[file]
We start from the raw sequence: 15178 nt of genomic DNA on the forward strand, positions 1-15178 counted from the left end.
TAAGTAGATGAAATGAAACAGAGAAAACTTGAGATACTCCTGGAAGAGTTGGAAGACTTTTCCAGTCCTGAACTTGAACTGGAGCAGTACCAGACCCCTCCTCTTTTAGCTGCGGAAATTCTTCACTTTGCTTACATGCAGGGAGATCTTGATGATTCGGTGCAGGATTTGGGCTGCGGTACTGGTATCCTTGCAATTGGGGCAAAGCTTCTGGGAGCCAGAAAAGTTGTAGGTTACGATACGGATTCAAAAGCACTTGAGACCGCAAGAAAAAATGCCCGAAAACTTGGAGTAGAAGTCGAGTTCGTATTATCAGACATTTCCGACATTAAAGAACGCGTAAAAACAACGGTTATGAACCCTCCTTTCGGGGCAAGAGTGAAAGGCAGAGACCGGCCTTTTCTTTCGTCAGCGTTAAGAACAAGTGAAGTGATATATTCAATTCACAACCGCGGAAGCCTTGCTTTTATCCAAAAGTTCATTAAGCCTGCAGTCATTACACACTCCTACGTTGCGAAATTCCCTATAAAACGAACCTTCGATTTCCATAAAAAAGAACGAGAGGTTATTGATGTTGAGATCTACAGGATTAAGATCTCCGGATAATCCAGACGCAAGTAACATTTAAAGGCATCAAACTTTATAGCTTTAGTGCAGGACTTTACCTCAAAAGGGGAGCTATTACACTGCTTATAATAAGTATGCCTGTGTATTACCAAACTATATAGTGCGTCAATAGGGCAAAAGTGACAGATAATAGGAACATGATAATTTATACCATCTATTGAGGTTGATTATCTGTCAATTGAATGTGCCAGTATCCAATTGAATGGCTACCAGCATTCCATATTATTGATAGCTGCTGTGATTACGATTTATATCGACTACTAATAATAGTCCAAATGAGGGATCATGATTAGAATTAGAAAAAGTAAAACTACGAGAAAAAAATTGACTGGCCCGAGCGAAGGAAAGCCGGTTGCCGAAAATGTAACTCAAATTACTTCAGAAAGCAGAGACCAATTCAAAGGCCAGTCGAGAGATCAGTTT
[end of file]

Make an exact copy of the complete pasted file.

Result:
We start from the raw sequence: 15178 nt of genomic DNA on the forward strand, positions 1-15178 counted from the left end.
TAAGTAGATGAAATGAAACAGAGAAAACTTGAGATACTCCTGGAAGAGTTGGAAGACTTTTCCAGTCCTGAACTTGAACTGGAGCAGTACCAGACCCCTCCTCTTTTAGCTGCGGAAATTCTTCACTTTGCTTACATGCAGGGAGATCTTGATGATTCGGTGCAGGATTTGGGCTGCGGTACTGGTATCCTTGCAATTGGGGCAAAGCTTCTGGGAGCCAGAAAAGTTGTAGGTTACGATACGGATTCAAAAGCACTTGAGACCGCAAGAAAAAATGCCCGAAAACTTGGAGTAGAAGTCGAGTTCGTATTATCAGACATTTCCGACATTAAAGAACGCGTAAAAACAACGGTTATGAACCCTCCTTTCGGGGCAAGAGTGAAAGGCAGAGACCGGCCTTTTCTTTCGTCAGCGTTAAGAACAAGTGAAGTGATATATTCAATTCACAACCGCGGAAGCCTTGCTTTTATCCAAAAGTTCATTAAGCCTGCAGTCATTACACACTCCTACGTTGCGAAATTCCCTATAAAACGAACCTTCGATTTCCATAAAAAAGAACGAGAGGTTATTGATGTTGAGATCTACAGGATTAAGATCTCCGGATAATCCAGACGCAAGTAACATTTAAAGGCATCAAACTTTATAGCTTTAGTGCAGGACTTTACCTCAAAAGGGGAGCTATTACACTGCTTATAATAAGTATGCCTGTGTATTACCAAACTATATAGTGCGTCAATAGGGCAAAAGTGACAGATAATAGGAACATGATAATTTATACCATCTATTGAGGTTGATTATCTGTCAATTGAATGTGCCAGTATCCAATTGAATGGCTACCAGCATTCCATATTATTGATAGCTGCTGTGATTACGATTTATATCGACTACTAATAATAGTCCAAATGAGGGATCATGATTAGAATTAGAAAAAGTAAAACTACGAGAAAAAAATTGACTGGCCCGAGCGAAGGAAAGCCGGTTGCCGAAAATGTAACTCAAATTACTTCAGAAAGCAGAGACCAATTCAAAGGCCAGTCGAGAGATCAGTTT